- Marlians should not live up to the moral standards defined by culture, religion, their parents nor the Government.
Rather Marlians should live for themselves, and live according to new standards that he, the President, displays wholeheartedly through his lifestyle. With this, and without their parents’ support, consent nor influence, they will be able to rise from grass to grace as he did.
“Issa Goal was the song that introduced him to the mainstream audience, Japa was the one that convinced us that he was anything but a one-hit flash in the pan, but his arrest by the Economic Financial Crimes Commission [EFCC] is proving to be Naira Marley’s biggest moment yet.”
The rise of Generation Z
This troubled nation the Marlian movement thrives in is particularly lived by those born between 1996 and 2010. i.e. Generation Z.
“But this generation [Generation Z] is also seething with moral passion and rebelling against the privatization of morality so prevalent in the Boomer and Gen-X generations… But the people in this movement have a sense of vocation, moral call, and rage at the injustice that is a legitimate rejection of what came before” – David Brook, New York Times
Generation Z (Gen Z) consists of those born between 1996 and 2010; currently between ages 24 and 10 years old. Their parents mostly fall within the Baby Boomers (1946 to 1964), Generation X (1964 -1980) and early Millennial (1981-1995) generations.
Gen Zs were born during the dot com era and were raised on technology, the internet and social media. They witnessed the election of Barrack Obama, gender equality, sexual orientation equality, shared family responsibilities, and collective volunteerisms. However, they were born into a deeply troubled system, a time of worldwide terrorism attacks, war, gun violence, Arab uprisings, oil spills, effects of climate change and a great recession.
As such, for them, diversity, self-expression and individuality are valued in their lives. They are actively engaged in politics and public discourse, they are calling out injustice, brokenness or wrongness around the world and are using technology as their handheld speakers. They believe it is up to them to take the actions that Millennials were too timid to take. They stay informed and as such are cynical about religion, politics, sexuality, relationships, education, capitalism, and security.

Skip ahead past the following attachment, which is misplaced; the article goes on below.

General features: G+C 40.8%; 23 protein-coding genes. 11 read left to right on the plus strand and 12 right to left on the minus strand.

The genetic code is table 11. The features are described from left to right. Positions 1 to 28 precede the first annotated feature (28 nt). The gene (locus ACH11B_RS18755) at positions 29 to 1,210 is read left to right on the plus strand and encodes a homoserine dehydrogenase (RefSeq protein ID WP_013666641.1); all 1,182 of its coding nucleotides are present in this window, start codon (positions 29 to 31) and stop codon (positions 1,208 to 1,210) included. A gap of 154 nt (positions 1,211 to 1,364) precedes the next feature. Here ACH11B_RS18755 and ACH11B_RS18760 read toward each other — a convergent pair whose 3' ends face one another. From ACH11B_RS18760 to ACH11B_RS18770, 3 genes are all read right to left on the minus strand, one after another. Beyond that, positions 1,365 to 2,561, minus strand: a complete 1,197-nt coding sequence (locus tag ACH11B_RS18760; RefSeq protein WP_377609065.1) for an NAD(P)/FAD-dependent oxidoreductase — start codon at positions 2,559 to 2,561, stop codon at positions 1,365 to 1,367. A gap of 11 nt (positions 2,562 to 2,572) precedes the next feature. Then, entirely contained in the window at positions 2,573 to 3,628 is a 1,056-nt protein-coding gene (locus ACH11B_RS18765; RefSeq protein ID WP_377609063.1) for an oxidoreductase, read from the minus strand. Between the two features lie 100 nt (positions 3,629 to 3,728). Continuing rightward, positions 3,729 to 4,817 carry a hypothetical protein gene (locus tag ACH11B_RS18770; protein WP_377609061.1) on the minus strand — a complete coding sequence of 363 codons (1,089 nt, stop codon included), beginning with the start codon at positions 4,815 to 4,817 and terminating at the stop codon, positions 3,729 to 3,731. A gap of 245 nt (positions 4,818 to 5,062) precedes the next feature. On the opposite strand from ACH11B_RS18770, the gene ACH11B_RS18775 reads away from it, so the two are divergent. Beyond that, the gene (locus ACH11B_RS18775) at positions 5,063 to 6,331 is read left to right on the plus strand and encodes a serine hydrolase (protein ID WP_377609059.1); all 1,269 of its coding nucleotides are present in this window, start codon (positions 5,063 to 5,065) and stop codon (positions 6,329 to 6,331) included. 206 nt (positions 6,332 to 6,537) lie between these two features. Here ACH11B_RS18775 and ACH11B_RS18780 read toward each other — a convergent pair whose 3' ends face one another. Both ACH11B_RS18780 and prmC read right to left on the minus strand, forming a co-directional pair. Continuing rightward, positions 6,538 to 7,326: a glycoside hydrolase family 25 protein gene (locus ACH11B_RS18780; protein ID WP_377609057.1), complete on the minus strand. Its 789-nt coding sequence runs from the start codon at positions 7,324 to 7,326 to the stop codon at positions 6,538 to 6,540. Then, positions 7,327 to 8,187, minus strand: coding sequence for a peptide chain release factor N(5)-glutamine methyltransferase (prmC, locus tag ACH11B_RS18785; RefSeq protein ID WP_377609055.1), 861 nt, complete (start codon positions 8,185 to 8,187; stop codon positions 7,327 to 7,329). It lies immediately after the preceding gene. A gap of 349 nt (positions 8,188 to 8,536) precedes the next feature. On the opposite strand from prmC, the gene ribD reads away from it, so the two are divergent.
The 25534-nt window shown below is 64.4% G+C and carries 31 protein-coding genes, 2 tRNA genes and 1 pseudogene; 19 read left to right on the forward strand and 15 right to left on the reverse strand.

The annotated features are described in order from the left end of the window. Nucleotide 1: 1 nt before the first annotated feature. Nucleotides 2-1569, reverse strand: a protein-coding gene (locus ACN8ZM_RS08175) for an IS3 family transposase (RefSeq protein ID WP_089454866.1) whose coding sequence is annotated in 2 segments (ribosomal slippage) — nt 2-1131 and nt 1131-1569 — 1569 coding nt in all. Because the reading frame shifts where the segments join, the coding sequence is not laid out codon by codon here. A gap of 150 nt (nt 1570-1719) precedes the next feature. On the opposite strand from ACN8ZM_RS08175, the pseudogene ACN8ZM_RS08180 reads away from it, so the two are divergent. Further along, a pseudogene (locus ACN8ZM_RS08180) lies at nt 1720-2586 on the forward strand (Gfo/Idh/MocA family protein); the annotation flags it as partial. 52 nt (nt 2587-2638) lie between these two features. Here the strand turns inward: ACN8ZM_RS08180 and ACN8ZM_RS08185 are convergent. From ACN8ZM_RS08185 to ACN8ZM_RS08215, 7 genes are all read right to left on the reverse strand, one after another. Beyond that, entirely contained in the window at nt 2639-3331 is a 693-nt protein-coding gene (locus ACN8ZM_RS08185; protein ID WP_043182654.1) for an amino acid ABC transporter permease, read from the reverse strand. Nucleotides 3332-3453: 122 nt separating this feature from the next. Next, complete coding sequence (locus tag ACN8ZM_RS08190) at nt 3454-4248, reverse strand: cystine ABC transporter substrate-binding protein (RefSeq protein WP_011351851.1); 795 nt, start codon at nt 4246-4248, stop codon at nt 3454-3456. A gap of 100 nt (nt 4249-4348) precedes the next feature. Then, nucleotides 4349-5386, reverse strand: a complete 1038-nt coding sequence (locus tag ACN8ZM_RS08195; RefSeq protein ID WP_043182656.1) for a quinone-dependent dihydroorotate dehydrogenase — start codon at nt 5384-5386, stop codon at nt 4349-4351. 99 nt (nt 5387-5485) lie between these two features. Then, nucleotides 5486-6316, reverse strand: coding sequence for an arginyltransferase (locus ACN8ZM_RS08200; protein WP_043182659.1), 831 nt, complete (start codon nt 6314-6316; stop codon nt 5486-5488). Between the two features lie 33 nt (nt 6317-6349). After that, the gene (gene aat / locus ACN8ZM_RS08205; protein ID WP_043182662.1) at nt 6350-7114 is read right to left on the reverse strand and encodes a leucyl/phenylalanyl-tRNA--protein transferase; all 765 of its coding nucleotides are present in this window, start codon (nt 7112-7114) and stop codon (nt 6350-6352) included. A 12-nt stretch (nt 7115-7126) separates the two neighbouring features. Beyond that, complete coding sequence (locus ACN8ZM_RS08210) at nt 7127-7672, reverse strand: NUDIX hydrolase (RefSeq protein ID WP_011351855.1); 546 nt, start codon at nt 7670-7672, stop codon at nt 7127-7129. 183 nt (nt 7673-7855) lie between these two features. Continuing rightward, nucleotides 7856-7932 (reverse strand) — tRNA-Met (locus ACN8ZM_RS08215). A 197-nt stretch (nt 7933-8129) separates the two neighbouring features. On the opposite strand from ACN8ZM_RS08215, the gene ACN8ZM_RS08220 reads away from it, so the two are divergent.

For Gen Zs, nations around the world have been ruled by ‘the corrupt elite’ and now it is time for ‘the pure people’; those who are calling out injustice, brokenness or wrongness, to fight for the rights of the rest of the ‘the pure people’, end wars, terrorism attacks, gun violence, repression, economic recessions, and restore their nations to glory.
Why should we care? The threat of the Marlians is real. They are loud, they are bold, woke and are unapologetic. Besides, Nigeria’s median age is c.18 and our age structure indicate over 25% of our population belongs to Gen Z, i.e. 1 in every 4 Nigerian is a potential Marlian – see graph below (Source: CIA World Factbook). Globally, as of 2018, there were 2 billion Gen Zs, making up 32% of the world’s population
Naira Marley’s content is raw, his actions are lewd and Gen Zs love it! They love that his music is no longer about a moral call in the nation that they have seen no one around them uphold. He is bold, unapologetic, real and is seen as the purest living in a society controlled by ‘the corrupt elite’. Having the dichotomy between ‘the pure people’ and ‘corrupt elite’ is an environment where the Marlian Movement thrives.
Populism is not a style, it’s a people’s rebellion against the iron grip that big corporations have on our country – including our economy, government, media, and environment” – Jim Hightower